The Case for the Bone-Patellar Tendon-Bone Autograft with Anterior Cruciate Ligament Reconstruction




Introduction


Anterior cruciate ligament (ACL) reconstruction has become one of the most commonly performed orthopaedic procedures. Multiple different graft choices are available to the treating surgeon for primary ACL reconstruction, including bone-patellar tendon-bone (BPTB), hamstring tendon (HT), or quadriceps autograft and multiple different allograft choices, including BPTB, HT, Achilles, tibialis anterior, and others. In recent years, the most commonly used graft choices have changed dramatically, from a predominance of BPTB, to a predominance of HT in some areas of the world, and finally the growth of allograft tissue use.


Multiple different factors are at play when choosing a graft for ACL reconstruction. These include graft strength, graft fixation, ability to heal in the bony ACL tunnels, tolerance to desired rehabilitation and return to sport, and long-term durability. However, in addition to survivorship, the treating surgeon must also take into account potential complications and associated graft-specific morbidity. Although these factors have been studied extensively, the respective weight that each treating surgeon applies to the individual factors in the graft choice decision is widely variable. Furthermore, an examination of the available literature results in multiple reports both for and against each graft choice. Consequently, each surgeon must critically evaluate which factors are the most important to their graft choice decision.


In this chapter, we present the case for BPTB grafts in ACL reconstruction. This presentation will include the rationale for our ACL graft choice as well as multiple literature references to support it. We will highlight the advantages of the BPTB graft for ACL reconstruction, as well as potential disadvantages of other graft choices. Also included is a review of multiple comparative studies pertaining to ACL graft choices. It is our hope that, upon completion of this chapter, we will present a concise case for why we utilize BPTB grafts in all ACL reconstructions.




The Ideal Anterior Cruciate Ligament Graft


Prior to evaluating individual grafts, it is important to first ponder the characteristics of an ideal ACL graft. An ideal graft would possess the perfect traits at each point from initial implantation, through rehabilitation and return to sport, and on to long-term function. The ideal graft would be a perfect biological match to the recipient. It would possess the biomechanical strength necessary to withstand normal function. It would be able to achieve easy fixation after implantation. The ideal graft would heal quickly and achieve biologic fixation and would tolerate aggressive rehabilitation without restriction. It would also allow for a full return to sports with long-term durability. Finally, it would be without donor site morbidity or graft-specific complications. Given these traits of an ideal ACL graft, we must evaluate each potential graft choice along these perfect criteria.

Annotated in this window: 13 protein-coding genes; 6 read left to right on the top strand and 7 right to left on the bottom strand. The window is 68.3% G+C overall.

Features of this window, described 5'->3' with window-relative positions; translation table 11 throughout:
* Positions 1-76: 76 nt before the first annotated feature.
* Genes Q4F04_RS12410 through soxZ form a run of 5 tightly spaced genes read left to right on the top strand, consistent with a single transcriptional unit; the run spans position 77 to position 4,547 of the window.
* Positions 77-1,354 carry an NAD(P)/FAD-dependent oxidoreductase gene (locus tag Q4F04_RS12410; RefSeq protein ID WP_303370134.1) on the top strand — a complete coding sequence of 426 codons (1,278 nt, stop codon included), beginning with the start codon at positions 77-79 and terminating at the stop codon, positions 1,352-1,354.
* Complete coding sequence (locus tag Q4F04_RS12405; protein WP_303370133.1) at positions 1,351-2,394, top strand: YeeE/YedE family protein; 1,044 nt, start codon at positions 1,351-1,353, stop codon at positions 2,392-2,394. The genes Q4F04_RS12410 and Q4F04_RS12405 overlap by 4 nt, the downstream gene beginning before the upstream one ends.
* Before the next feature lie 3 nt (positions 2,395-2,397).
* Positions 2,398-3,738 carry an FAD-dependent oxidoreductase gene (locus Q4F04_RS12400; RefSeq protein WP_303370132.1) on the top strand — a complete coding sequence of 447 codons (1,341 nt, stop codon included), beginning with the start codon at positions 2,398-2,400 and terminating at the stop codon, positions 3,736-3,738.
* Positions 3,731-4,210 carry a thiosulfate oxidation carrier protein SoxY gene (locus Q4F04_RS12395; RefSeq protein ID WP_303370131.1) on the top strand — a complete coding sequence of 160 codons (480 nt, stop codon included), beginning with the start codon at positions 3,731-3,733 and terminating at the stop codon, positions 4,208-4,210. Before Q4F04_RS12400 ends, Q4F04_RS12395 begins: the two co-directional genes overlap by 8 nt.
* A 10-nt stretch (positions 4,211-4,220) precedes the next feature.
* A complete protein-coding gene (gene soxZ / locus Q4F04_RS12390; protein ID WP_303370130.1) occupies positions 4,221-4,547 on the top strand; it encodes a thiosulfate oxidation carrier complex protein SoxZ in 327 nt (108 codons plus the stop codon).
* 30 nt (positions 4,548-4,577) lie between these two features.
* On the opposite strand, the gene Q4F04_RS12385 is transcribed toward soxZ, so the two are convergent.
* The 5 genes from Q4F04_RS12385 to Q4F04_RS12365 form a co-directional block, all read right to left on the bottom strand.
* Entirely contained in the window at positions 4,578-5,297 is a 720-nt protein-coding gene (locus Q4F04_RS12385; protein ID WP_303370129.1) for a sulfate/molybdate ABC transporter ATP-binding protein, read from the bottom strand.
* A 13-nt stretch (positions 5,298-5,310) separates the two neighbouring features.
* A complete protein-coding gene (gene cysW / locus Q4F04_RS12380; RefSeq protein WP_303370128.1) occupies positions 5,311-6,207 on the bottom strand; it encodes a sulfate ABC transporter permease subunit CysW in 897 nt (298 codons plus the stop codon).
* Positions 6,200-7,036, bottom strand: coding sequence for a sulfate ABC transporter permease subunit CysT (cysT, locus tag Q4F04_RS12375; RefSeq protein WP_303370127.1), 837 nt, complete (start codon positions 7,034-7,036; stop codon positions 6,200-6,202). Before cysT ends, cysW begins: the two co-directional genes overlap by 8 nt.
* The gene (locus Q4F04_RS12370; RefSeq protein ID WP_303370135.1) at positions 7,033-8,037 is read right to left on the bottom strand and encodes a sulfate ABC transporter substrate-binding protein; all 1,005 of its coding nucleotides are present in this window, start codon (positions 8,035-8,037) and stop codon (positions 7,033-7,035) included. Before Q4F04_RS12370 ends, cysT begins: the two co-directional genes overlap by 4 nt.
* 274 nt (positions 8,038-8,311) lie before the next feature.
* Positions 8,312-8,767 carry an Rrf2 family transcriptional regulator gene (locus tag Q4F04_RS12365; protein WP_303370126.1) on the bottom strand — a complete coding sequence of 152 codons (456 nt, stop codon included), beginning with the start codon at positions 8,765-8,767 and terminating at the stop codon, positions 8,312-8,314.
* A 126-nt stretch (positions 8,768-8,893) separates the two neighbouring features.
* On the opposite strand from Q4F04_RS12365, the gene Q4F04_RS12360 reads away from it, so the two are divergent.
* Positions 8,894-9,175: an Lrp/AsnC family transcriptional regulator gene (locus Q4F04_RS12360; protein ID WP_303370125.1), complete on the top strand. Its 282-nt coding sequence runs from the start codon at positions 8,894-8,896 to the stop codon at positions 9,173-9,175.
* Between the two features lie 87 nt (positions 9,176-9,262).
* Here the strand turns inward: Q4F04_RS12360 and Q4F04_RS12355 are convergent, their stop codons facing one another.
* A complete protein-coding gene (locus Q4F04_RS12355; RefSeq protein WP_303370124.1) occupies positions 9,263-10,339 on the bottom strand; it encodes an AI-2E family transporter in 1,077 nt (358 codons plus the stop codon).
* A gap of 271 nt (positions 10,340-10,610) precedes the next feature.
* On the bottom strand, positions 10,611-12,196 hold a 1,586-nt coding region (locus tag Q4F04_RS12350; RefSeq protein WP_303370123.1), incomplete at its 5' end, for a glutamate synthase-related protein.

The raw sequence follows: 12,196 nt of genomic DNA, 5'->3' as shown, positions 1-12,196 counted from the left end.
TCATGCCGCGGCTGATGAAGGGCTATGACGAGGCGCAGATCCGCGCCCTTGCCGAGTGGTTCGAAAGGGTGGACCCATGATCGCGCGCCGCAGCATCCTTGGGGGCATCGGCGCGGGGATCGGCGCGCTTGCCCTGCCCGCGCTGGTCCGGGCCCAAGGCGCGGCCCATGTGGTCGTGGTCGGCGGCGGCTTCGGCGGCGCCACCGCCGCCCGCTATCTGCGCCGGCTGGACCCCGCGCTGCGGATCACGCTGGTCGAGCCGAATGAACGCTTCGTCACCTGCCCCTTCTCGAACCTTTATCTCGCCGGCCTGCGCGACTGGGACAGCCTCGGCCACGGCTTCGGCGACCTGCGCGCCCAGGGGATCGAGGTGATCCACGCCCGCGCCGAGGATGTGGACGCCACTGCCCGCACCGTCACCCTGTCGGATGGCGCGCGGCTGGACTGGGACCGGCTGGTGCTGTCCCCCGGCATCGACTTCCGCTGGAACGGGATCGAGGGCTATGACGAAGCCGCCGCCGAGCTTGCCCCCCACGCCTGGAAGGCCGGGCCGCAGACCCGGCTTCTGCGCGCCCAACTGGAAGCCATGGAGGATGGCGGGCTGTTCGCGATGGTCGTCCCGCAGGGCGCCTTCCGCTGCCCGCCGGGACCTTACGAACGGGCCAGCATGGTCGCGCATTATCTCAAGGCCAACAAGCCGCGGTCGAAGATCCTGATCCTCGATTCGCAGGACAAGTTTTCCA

The Ideal Anterior Cruciate Ligament Graft


Prior to evaluating individual grafts, it is important to first ponder the characteristics of an ideal ACL graft. An ideal graft would possess the perfect traits at each point from initial implantation, through rehabilitation and return to sport, and on to long-term function. The ideal graft would be a perfect biological match to the recipient. It would possess the biomechanical strength necessary to withstand normal function. It would be able to achieve easy fixation after implantation. The ideal graft would heal quickly and achieve biologic fixation and would tolerate aggressive rehabilitation without restriction. It would also allow for a full return to sports with long-term durability. Finally, it would be without donor site morbidity or graft-specific complications. Given these traits of an ideal ACL graft, we must evaluate each potential graft choice along these perfect criteria.




Biologic Compatibility and Incorporation


ACL graft choices differ with regard to their biologic compatibility with the recipient. Obviously, autograft tissue, whether it is BPTB or HT, has the advantage of being an exact DNA match, which generates no immunologic response and carries low risk of infection. Allograft tissue, in addition to being nonviable at the moment of implantation, is not a DNA match, and introduces the potential for disease transmission and infection. A Centers for Disease Control and Prevention report on allografts in 2002 reported on 18 infections in ACL reconstructed with allograft tissue, most of which were spore-forming Clostridium species, including one death. While improvements in graft sterilization and preparation have improved since that time, the risk of viral or bacterial infection persists with allograft tissue.